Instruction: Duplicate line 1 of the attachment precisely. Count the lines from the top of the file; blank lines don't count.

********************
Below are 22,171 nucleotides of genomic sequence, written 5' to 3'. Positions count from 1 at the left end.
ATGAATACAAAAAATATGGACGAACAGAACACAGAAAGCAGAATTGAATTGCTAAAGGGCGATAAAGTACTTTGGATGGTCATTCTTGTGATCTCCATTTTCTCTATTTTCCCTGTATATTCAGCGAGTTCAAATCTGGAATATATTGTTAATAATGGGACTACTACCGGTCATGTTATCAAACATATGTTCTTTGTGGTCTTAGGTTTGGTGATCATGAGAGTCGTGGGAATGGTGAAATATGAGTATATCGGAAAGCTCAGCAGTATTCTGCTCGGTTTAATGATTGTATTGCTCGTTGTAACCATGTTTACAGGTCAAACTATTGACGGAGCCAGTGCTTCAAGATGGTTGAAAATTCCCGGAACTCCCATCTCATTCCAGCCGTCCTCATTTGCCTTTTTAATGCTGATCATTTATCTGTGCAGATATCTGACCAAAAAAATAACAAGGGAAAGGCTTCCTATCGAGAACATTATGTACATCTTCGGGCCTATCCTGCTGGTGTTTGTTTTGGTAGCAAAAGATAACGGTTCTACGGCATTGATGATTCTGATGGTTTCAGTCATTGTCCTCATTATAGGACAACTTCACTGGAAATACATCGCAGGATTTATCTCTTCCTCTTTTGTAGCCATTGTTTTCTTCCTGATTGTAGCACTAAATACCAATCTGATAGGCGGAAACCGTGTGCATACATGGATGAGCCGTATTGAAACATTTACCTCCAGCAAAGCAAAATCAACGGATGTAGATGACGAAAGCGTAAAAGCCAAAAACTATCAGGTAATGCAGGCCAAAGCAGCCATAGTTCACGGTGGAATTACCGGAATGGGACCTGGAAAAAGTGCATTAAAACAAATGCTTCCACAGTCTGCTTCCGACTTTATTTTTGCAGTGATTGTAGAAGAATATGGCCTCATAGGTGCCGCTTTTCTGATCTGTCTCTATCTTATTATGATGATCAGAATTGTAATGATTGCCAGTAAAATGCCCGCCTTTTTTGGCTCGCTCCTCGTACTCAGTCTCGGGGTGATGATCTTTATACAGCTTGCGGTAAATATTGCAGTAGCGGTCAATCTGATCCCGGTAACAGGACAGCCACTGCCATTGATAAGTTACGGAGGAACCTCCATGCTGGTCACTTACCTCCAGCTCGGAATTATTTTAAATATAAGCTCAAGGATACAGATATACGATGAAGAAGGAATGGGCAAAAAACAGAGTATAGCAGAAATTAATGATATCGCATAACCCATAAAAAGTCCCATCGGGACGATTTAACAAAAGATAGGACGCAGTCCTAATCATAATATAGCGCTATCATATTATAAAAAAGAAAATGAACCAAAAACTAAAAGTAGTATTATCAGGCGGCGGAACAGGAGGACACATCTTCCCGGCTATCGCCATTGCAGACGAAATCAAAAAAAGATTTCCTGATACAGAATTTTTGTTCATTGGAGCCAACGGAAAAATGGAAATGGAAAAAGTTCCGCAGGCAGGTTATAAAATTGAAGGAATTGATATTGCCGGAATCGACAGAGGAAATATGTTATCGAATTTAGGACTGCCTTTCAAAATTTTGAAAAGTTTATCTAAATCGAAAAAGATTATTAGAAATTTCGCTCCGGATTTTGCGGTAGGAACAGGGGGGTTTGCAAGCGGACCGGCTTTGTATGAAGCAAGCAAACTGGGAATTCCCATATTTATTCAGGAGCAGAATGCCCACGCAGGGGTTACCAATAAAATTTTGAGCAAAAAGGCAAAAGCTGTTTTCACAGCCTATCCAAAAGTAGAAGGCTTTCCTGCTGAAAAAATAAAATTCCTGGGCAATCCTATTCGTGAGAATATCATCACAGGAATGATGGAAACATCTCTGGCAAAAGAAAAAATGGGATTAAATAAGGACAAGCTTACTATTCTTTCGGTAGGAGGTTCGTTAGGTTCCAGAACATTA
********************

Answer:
Below are 22,171 nucleotides of genomic sequence, written 5' to 3'. Positions count from 1 at the left end.